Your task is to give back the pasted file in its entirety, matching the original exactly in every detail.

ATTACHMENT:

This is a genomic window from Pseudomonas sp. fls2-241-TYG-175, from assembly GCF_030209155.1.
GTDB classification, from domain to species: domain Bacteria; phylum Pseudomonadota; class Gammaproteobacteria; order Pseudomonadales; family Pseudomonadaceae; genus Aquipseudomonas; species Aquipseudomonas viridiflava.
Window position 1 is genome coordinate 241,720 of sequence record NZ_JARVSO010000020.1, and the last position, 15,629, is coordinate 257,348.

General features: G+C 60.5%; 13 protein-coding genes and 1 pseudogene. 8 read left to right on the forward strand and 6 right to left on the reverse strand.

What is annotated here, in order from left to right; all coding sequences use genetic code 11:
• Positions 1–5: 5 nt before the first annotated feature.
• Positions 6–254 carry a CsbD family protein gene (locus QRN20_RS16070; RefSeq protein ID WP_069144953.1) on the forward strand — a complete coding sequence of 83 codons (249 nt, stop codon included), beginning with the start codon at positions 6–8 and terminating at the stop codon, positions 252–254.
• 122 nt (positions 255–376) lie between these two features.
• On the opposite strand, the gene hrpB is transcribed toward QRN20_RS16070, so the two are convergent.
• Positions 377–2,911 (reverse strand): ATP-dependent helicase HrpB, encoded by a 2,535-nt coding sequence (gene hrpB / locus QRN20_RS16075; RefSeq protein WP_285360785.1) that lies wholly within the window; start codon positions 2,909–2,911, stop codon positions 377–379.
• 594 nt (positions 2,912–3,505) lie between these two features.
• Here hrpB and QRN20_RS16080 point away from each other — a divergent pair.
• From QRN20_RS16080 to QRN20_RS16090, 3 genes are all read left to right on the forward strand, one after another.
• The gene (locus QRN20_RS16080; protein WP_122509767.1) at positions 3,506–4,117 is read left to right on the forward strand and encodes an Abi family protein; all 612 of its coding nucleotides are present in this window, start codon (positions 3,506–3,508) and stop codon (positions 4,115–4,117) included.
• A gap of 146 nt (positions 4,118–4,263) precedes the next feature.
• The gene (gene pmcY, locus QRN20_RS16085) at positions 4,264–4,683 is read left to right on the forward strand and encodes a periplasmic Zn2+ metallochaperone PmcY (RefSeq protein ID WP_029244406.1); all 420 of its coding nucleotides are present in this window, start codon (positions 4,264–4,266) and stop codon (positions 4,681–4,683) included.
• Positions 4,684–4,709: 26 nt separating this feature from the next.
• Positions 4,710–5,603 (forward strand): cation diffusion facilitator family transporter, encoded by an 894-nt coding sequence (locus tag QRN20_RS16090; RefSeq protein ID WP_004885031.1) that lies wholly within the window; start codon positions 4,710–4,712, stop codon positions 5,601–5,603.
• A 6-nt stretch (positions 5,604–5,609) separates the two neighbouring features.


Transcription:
This is a genomic window from Pseudomonas sp. fls2-241-TYG-175, from assembly GCF_030209155.1.
GTDB classification, from domain to species: domain Bacteria; phylum Pseudomonadota; class Gammaproteobacteria; order Pseudomonadales; family Pseudomonadaceae; genus Aquipseudomonas; species Aquipseudomonas viridiflava.
Window position 1 is genome coordinate 241,720 of sequence record NZ_JARVSO010000020.1, and the last position, 15,629, is coordinate 257,348.

General features: G+C 60.5%; 13 protein-coding genes and 1 pseudogene. 8 read left to right on the forward strand and 6 right to left on the reverse strand.

What is annotated here, in order from left to right; all coding sequences use genetic code 11:
• Positions 1–5: 5 nt before the first annotated feature.
• Positions 6–254 carry a CsbD family protein gene (locus QRN20_RS16070; RefSeq protein ID WP_069144953.1) on the forward strand — a complete coding sequence of 83 codons (249 nt, stop codon included), beginning with the start codon at positions 6–8 and terminating at the stop codon, positions 252–254.
• 122 nt (positions 255–376) lie between these two features.
• On the opposite strand, the gene hrpB is transcribed toward QRN20_RS16070, so the two are convergent.
• Positions 377–2,911 (reverse strand): ATP-dependent helicase HrpB, encoded by a 2,535-nt coding sequence (gene hrpB / locus QRN20_RS16075; RefSeq protein WP_285360785.1) that lies wholly within the window; start codon positions 2,909–2,911, stop codon positions 377–379.
• 594 nt (positions 2,912–3,505) lie between these two features.
• Here hrpB and QRN20_RS16080 point away from each other — a divergent pair.
• From QRN20_RS16080 to QRN20_RS16090, 3 genes are all read left to right on the forward strand, one after another.
• The gene (locus QRN20_RS16080; protein WP_122509767.1) at positions 3,506–4,117 is read left to right on the forward strand and encodes an Abi family protein; all 612 of its coding nucleotides are present in this window, start codon (positions 3,506–3,508) and stop codon (positions 4,115–4,117) included.
• A gap of 146 nt (positions 4,118–4,263) precedes the next feature.
• The gene (gene pmcY, locus QRN20_RS16085) at positions 4,264–4,683 is read left to right on the forward strand and encodes a periplasmic Zn2+ metallochaperone PmcY (RefSeq protein ID WP_029244406.1); all 420 of its coding nucleotides are present in this window, start codon (positions 4,264–4,266) and stop codon (positions 4,681–4,683) included.
• Positions 4,684–4,709: 26 nt separating this feature from the next.
• Positions 4,710–5,603 (forward strand): cation diffusion facilitator family transporter, encoded by an 894-nt coding sequence (locus tag QRN20_RS16090; RefSeq protein ID WP_004885031.1) that lies wholly within the window; start codon positions 4,710–4,712, stop codon positions 5,601–5,603.
• A 6-nt stretch (positions 5,604–5,609) separates the two neighbouring features.